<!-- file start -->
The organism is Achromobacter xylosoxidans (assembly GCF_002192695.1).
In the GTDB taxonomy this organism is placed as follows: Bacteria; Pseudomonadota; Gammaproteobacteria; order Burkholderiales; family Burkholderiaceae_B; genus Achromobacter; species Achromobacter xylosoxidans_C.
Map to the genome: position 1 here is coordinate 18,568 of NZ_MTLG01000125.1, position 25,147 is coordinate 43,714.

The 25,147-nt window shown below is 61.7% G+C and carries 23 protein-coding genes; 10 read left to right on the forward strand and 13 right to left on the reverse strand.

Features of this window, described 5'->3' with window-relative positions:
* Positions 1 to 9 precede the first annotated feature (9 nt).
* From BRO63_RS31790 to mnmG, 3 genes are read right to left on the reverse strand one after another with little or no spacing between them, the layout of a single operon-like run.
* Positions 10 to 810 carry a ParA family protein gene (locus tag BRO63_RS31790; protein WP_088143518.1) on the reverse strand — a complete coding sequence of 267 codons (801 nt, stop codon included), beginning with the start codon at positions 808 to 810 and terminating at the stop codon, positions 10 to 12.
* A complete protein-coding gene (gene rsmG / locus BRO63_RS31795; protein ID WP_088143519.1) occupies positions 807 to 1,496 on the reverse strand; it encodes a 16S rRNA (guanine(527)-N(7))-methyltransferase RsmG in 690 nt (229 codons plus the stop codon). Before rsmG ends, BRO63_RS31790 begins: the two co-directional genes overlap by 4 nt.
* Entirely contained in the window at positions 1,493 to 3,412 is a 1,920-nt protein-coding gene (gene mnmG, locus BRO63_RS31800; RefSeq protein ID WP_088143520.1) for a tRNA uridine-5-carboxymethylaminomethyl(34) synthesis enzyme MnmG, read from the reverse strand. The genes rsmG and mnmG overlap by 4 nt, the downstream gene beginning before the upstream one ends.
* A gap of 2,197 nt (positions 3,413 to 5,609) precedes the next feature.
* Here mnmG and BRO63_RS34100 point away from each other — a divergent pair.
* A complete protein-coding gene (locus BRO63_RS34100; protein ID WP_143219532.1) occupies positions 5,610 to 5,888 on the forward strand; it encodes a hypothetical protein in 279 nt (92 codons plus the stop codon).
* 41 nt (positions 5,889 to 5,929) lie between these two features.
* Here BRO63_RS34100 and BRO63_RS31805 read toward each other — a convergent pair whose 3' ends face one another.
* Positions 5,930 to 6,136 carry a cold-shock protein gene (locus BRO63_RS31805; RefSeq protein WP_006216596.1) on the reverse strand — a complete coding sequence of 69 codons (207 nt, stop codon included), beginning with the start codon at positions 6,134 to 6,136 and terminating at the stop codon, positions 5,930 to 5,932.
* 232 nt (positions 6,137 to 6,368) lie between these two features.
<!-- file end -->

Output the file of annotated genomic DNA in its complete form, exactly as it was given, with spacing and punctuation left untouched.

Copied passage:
The organism is Achromobacter xylosoxidans (assembly GCF_002192695.1).
In the GTDB taxonomy this organism is placed as follows: Bacteria; Pseudomonadota; Gammaproteobacteria; order Burkholderiales; family Burkholderiaceae_B; genus Achromobacter; species Achromobacter xylosoxidans_C.
Map to the genome: position 1 here is coordinate 18,568 of NZ_MTLG01000125.1, position 25,147 is coordinate 43,714.

The 25,147-nt window shown below is 61.7% G+C and carries 23 protein-coding genes; 10 read left to right on the forward strand and 13 right to left on the reverse strand.

Features of this window, described 5'->3' with window-relative positions:
* Positions 1 to 9 precede the first annotated feature (9 nt).
* From BRO63_RS31790 to mnmG, 3 genes are read right to left on the reverse strand one after another with little or no spacing between them, the layout of a single operon-like run.
* Positions 10 to 810 carry a ParA family protein gene (locus tag BRO63_RS31790; protein WP_088143518.1) on the reverse strand — a complete coding sequence of 267 codons (801 nt, stop codon included), beginning with the start codon at positions 808 to 810 and terminating at the stop codon, positions 10 to 12.
* A complete protein-coding gene (gene rsmG / locus BRO63_RS31795; protein ID WP_088143519.1) occupies positions 807 to 1,496 on the reverse strand; it encodes a 16S rRNA (guanine(527)-N(7))-methyltransferase RsmG in 690 nt (229 codons plus the stop codon). Before rsmG ends, BRO63_RS31790 begins: the two co-directional genes overlap by 4 nt.
* Entirely contained in the window at positions 1,493 to 3,412 is a 1,920-nt protein-coding gene (gene mnmG, locus BRO63_RS31800; RefSeq protein ID WP_088143520.1) for a tRNA uridine-5-carboxymethylaminomethyl(34) synthesis enzyme MnmG, read from the reverse strand. The genes rsmG and mnmG overlap by 4 nt, the downstream gene beginning before the upstream one ends.
* A gap of 2,197 nt (positions 3,413 to 5,609) precedes the next feature.
* Here mnmG and BRO63_RS34100 point away from each other — a divergent pair.
* A complete protein-coding gene (locus BRO63_RS34100; protein ID WP_143219532.1) occupies positions 5,610 to 5,888 on the forward strand; it encodes a hypothetical protein in 279 nt (92 codons plus the stop codon).
* 41 nt (positions 5,889 to 5,929) lie between these two features.
* Here BRO63_RS34100 and BRO63_RS31805 read toward each other — a convergent pair whose 3' ends face one another.
* Positions 5,930 to 6,136 carry a cold-shock protein gene (locus BRO63_RS31805; RefSeq protein WP_006216596.1) on the reverse strand — a complete coding sequence of 69 codons (207 nt, stop codon included), beginning with the start codon at positions 6,134 to 6,136 and terminating at the stop codon, positions 5,930 to 5,932.
* 232 nt (positions 6,137 to 6,368) lie between these two features.